Graeme McDowell finds motivation in short supply as he tries to keep his golf game sharp without knowing when the next tournament will be played. In that respect, he's no different from most players.

His concern goes beyond golf during the shutdown from the spread of the new coronavirus.

McDowell is a founding partner in restaurant Nona Blue, which opened in Orlando, Florida, in 2013 and was so successful that another was opened in 2016 outside the gates of the TPC Sawgrass.


And now both are temporarily closed.

“The perspective I get from the working American point of view, it tunes me in to how big this is financially, the impact it's going to have,” McDowell said on a conference call Wednesday. “We have two pretty successful restaurant businesses going, and all of a sudden we're closing our doors and barely have enough money. Will we be able to come out the other end? That's scary how quickly something like this can impact businesses all over the world.”

Nona Blue was poised for another big week at The Players Championship when the sporting world collapsed in a matter of days. The PGA Tour canceled its flagship event after one round and now is on hiatus until the end of May at the earliest, just like every other sport.

Nona Blue is as much about the social gathering as the food, which features such items as G-Mac and Cheese and Marian's Irish Coffee. McDowell says the restaurant concept came from The Wine Bar in his hometown of Portrush, Northern Ireland, which was packed during the British Open last summer.

Nona Blue followed Florida's order of restaurants serving food only for delivery or takeout. It was clear within days that wasn't going to work.

“That's not our model,” said Joe Davi, a founding partner who brings the restaurant business experience to the operation.

Davi has had to close restaurants for natural disasters, such as a hurricane.

“With this, there's a beginning, an uncertain middle and an unforeseen finish,” he said. “We are now closed for the unforeseeable future.”

McDowell lets his business partners, Davi and Joe Bona, handle the restaurant as he takes care of his golf.

The former U.S. Open champion and European hero at the 2010 Ryder Cup in Wales had gone through some lean times until a year ago this week when he won in the Dominican Republic, held opposite a World Golf Championships event. He earned his way into the British Open for the return to Royal Portrush and started this year by winning the Saudi International, which led to a return to the top 50 in the world.

McDowell, sociable as ever, has played a few rounds with members at Lake Nona in Orlando. Otherwise, he is home with his wife and three children. His parents still live in Portrush, though they spend winter months in Florida with McDowell and are still with him.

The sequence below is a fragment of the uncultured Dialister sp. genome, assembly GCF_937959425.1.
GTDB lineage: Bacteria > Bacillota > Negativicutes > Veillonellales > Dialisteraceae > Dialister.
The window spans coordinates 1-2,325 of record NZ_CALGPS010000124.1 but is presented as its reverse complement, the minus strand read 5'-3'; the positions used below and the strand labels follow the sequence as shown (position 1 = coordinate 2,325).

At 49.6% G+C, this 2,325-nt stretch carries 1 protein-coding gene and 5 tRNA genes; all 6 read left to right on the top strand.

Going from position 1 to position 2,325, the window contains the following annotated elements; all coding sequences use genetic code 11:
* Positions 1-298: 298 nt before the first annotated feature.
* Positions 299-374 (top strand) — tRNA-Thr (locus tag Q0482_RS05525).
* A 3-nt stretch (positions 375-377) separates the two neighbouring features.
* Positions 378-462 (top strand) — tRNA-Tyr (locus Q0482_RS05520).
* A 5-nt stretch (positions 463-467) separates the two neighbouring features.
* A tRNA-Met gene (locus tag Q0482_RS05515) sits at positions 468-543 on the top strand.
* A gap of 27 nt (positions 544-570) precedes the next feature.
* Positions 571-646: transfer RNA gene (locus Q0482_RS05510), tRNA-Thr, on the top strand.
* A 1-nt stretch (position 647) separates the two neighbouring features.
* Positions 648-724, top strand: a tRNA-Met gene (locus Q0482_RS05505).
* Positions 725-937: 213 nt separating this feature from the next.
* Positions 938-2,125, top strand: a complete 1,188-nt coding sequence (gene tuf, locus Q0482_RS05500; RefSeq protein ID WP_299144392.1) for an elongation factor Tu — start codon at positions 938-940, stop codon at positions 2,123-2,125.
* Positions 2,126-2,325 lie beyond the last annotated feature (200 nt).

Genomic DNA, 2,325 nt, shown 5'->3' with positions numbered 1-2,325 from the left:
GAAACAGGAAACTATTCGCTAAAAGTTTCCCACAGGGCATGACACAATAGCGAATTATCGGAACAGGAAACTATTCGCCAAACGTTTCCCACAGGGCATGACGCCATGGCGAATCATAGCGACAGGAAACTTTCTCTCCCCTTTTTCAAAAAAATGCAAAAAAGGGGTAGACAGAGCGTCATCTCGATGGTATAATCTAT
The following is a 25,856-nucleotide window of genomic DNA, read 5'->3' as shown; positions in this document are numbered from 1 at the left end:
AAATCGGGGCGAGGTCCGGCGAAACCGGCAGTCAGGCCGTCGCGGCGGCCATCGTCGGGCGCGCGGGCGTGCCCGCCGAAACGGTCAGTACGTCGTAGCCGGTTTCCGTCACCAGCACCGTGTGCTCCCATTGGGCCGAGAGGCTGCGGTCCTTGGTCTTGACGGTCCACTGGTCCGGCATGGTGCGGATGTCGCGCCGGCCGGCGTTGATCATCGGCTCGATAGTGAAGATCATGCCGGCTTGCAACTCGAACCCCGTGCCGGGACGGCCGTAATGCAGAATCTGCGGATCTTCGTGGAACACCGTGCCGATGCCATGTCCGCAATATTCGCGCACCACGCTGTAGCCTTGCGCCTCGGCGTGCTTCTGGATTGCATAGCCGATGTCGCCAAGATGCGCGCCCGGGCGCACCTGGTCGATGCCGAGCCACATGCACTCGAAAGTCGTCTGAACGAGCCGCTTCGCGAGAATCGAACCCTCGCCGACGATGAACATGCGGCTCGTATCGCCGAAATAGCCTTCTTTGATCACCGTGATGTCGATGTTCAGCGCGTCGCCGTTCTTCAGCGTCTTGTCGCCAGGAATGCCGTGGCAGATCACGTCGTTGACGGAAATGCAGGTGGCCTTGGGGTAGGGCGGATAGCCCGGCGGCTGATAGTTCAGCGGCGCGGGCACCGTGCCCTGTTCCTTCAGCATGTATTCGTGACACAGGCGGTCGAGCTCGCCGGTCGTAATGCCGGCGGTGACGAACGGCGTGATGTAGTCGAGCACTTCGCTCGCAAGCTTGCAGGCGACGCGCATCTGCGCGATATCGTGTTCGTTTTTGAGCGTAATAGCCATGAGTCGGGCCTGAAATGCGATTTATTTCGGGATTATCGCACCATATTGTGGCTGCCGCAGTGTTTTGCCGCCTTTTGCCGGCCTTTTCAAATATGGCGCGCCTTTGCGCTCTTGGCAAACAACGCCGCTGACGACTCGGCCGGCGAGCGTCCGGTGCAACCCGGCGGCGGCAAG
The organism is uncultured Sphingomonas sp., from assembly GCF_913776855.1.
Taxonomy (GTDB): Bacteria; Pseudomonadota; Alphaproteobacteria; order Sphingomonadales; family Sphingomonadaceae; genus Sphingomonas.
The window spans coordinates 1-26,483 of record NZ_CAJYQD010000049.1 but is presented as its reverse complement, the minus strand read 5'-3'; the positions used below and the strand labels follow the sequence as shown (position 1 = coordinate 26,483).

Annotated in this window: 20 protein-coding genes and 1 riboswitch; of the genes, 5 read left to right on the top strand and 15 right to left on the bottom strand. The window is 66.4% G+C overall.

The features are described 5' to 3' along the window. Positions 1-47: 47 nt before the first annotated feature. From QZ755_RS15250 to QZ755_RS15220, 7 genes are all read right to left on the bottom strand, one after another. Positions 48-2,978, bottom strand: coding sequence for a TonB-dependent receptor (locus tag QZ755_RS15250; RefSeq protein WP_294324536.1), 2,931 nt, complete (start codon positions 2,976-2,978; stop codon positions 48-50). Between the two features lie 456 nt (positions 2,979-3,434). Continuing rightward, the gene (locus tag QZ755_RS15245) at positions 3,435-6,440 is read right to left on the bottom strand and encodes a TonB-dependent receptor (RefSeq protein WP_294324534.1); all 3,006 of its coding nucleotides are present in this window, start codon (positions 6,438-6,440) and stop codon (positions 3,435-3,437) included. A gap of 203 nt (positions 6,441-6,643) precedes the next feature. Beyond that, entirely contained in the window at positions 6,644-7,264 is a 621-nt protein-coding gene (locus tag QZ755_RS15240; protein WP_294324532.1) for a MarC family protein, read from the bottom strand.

“It's been difficult to get into the workout and practice routines that I want to be in right now,” he said. “Without having that target in front of me ... it's difficult to get focused. I feel like it's taken me 10 days to grasp the magnitude of what we're going through.”

The Nona Blue restaurants have added to the stress and uncertainty. Davi said each restaurant employs 105 people.

“My main operators are handling this,” McDowell said. “We're doing our best to compensate the staff. We're paid up through the end of the month, and all the insurance and benefits are paid up through next month. Cash flow becomes an issue. My operators are very experienced restaurant people, not that they've experienced anything like this.”

Davi said he has enough capital in reserve to cope for now, while shutting down everything from the cable service to trash removal in an attempt to cut costs to a bare minimum and still take care of the staff.

Key for Nona Blue, like so many other business, is the stimulus bill the Senate approved late Tuesday night that now goes to the House. It included a $367 billion program for small businesses to keep making payroll while workers are forced to stay home.

McDowell is the host this year of the Irish Open, scheduled for May 28-31 at Mt. Juliet, which would be the second tournament on a resumed golf schedule barring any more postponements. The Ryder Cup in late September? That's too far down the road to contemplate, especially with the Masters and PGA Championship looking for new dates, and the U.S. Open on the verge of joining them.

And then there's the reality of two restaurants temporarily closed.

“It gives me a real-world perspective, makes me less focused on what I'm going through in professional sport,” McDowell said. “It's tough times for everyone right now.”